As a practicing physician, it may seem like the great price you got from a third party distributor for Botox is too good to be true. You might be right. Let’s look at the legal side of what could go wrong. If the distributor is bringing medications from out of the country into the U.S., they must be licensed or registered with the FDA to sell in the U.S. The FDA requires specific coding on the drug labels that allow them to track the product throughout the supply chain. Based on this code and the product’s final destination for sale, the FDA may conclude that the physician is administering medications that are ‘misbranded.’ If the medications are not stored properly en route to the physician’s office, there is a risk of selling products that are ‘adulterated’, another FDA violation.
What has changed?
The FDA has stepped up its oversight which will result in increased enforcement. The FDA’s import software screening program (PREDICT) and U.S. Custom’s software program (ACE) now require more information from the foreign source(s). The FDA’s product codes and U.S. Harmonized Tariff Schedule (HTS) now link these requirements. The software coding information must be correct or a physician may face costly delays and possibly a refusal of entry for the medications into the U.S. In addition, information on the entry’s commercial or pro forma invoice must be consistent with the information entered into PREDICT and ACE software: however, the FDA does offer some relief from the strict requirements if you participate in a voluntary Affirmation of Compliance (AOC).
Still, delays are not the physicians’ biggest problem. What also occurs is a spotlight on the importation, or attempted importation, of medications that may or may not conform to regulations. In these cases, the FDA may deem the purchasing physician to be ‘in receipt of misbranded and/or adulterated drugs in interstate commerce and delivering those drugs to others – the end user, or patient. The laws are clear in that they require all healthcare providers who dispense or administer prescription drugs to purchase drug products from authorized trading partners licensed by, or registered with, the State or Federal government.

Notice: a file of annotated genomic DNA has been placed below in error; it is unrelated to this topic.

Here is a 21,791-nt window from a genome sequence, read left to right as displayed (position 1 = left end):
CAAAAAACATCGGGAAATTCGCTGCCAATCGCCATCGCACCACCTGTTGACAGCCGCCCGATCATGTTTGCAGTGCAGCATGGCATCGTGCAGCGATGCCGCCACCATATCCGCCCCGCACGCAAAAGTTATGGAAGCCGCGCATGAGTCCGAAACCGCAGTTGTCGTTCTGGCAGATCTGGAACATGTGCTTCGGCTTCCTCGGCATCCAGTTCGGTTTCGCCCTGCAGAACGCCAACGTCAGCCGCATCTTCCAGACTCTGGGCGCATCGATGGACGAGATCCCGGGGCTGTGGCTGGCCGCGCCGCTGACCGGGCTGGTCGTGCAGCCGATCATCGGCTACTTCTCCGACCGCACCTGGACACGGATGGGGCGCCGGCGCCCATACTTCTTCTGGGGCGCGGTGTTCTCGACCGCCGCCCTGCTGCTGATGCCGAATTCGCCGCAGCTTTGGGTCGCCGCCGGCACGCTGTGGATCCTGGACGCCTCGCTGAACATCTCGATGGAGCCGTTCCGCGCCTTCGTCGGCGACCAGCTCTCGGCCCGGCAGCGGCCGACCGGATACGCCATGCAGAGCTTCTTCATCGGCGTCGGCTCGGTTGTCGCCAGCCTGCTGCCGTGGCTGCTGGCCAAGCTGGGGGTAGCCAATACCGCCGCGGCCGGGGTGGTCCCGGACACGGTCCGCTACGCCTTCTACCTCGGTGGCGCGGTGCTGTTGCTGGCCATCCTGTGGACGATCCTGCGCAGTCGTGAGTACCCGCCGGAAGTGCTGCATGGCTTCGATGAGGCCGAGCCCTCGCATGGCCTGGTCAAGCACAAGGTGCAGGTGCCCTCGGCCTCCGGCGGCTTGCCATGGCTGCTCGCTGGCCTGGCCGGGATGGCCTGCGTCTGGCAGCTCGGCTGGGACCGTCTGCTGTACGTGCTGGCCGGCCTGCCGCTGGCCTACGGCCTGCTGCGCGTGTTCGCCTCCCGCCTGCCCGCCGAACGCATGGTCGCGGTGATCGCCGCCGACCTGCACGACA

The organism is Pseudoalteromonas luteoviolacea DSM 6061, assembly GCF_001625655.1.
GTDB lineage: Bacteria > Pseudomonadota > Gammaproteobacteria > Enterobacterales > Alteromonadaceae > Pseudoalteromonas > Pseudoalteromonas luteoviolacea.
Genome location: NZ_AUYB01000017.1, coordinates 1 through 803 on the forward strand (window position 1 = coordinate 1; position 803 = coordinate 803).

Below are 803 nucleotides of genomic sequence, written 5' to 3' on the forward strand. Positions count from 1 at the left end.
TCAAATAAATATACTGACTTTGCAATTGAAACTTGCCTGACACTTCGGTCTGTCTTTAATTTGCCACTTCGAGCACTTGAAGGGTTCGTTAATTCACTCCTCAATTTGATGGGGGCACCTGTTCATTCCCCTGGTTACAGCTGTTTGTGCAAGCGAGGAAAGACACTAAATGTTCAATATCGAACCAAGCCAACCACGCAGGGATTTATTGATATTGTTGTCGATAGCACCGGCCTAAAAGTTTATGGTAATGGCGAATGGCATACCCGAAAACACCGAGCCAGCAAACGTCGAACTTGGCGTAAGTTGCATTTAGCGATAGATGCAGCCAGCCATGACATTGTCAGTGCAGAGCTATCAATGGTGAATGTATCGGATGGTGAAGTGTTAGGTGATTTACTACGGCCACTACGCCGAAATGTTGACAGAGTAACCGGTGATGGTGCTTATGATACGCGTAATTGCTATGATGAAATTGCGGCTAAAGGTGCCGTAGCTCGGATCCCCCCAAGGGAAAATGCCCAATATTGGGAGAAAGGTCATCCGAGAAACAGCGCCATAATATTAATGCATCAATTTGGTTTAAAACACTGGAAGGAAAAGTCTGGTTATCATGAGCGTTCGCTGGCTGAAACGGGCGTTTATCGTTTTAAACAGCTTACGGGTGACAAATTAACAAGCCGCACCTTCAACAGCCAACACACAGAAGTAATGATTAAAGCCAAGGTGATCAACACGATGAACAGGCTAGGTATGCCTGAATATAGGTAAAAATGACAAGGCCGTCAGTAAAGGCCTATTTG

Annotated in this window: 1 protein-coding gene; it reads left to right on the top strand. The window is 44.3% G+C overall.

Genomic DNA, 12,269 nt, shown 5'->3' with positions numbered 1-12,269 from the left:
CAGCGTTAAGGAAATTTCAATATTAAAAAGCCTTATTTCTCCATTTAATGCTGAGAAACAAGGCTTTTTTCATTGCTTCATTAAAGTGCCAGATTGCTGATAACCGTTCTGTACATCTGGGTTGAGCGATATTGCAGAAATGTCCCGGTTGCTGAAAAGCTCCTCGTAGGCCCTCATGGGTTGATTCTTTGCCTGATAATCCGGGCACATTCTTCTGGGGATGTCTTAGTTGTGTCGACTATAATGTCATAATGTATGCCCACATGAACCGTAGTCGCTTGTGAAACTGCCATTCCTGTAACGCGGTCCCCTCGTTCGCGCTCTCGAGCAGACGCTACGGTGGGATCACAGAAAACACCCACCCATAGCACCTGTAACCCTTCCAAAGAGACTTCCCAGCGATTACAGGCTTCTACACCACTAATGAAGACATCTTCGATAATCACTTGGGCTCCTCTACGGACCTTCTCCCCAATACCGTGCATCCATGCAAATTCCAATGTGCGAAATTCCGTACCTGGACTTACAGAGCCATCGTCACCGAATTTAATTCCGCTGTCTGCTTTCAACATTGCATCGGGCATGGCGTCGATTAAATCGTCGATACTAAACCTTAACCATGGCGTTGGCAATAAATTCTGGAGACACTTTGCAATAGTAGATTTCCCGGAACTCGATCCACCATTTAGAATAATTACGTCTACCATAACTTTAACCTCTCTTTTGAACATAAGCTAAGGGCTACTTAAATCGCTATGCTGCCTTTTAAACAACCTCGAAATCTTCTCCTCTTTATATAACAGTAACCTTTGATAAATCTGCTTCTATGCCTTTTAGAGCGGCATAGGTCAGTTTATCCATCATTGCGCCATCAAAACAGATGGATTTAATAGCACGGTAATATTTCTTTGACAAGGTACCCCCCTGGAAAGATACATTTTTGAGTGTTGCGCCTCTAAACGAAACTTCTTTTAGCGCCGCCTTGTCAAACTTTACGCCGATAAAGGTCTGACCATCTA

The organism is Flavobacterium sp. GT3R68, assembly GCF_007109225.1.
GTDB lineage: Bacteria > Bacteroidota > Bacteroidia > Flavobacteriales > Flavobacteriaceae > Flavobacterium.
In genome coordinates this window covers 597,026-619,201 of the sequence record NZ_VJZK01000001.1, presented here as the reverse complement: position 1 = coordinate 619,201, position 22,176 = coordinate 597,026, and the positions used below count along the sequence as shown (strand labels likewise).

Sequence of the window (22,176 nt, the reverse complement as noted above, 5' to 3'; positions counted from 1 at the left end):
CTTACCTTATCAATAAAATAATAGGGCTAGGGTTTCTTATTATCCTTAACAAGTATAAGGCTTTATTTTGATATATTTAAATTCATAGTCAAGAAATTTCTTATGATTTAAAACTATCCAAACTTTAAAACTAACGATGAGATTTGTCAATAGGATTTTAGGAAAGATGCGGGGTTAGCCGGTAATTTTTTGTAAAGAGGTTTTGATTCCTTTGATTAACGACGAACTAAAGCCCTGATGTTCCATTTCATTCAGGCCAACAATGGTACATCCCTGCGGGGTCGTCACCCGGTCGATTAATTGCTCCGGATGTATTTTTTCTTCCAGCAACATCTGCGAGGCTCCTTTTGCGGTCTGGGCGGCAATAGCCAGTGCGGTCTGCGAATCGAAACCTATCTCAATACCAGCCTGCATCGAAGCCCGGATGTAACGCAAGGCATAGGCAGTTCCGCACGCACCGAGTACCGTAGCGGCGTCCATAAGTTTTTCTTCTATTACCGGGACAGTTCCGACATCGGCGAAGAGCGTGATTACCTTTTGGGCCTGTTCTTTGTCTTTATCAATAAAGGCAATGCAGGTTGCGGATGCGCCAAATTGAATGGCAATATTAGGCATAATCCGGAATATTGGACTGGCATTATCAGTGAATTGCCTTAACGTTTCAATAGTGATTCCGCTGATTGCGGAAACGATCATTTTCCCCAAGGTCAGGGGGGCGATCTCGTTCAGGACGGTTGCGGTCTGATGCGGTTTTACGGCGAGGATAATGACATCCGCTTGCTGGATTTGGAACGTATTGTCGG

How do they do it?
The new import entry filing requirements became effective in 2016 and are posing problems for users who fail to provide the correct information, creating costly delays and, in some cases, the frustrating task of contacting the FDA to resolve the issue. PREDICT and U.S. Custom’s ACE program link your legal requirements by using the correct Harmonized Tariff Schedule (HTS) code. This sets up how the FDA will apply its requirements. Any error means the FDA may flag a physician as a problem that requires greater scrutiny for data verification.
Why is it important?
Physicians do not want to have an Agent from the Office of Criminal Investigations showing up at their office to search and seize misbranded and/or adulterated prescription drugs. The FDA stance is that non-FDA approved prescription drugs are virtually always misbranded and/or adulterated. Their mission is to ensure the safety of the public and to stop the use of medications that are improperly labeled or may not have been manufactured, transported and/or stored under proper conditions. Violations, including past violations, are subject to enforcement actions, including criminal prosecution. A typical Acknowledgement Letter to be signed by the physician from the FDA’s Special Agent will reflect that he or she has been informed that the ‘minimum penalties for a criminal violation of the Food, Drug & Cosmetic Act authorizes a sentence of up to one year in prison and/or a fine that could exceed $100,000 for each separate offense committed.’ In addition, violations can extend to the responsible corporate official for misdemeanor violations without proof of intent, or even negligence, even if the corporate official did not have actual knowledge of the specific offense.
So what’s a physician to do?
One immediate step a physician can take to protect themselves is to first make sure that all existing medications received in the office are in compliance with the FDA regulations. Following that, the medical office should have in place an “Approved Vendors” policy that evaluates the suppliers for all prescription drugs before initiating a purchase and understands the approval steps involved in the evaluations of their vendors. Know, too, that once a physician takes receipt of the medications, he or she is responsible for conforming to the requirements of the Drug Supply Chain Act in how they are stored. Finally, a physician should know how to read the coding on the medication labels and be able to cross check to verify that the medications being receiving are actually coming from authorized trading partners or ‘Approved Vendors.’
If an FDA Criminal Investigations Special Agent shows up at your office, be prepared to show proof of conformity and that purchasing policies are in place.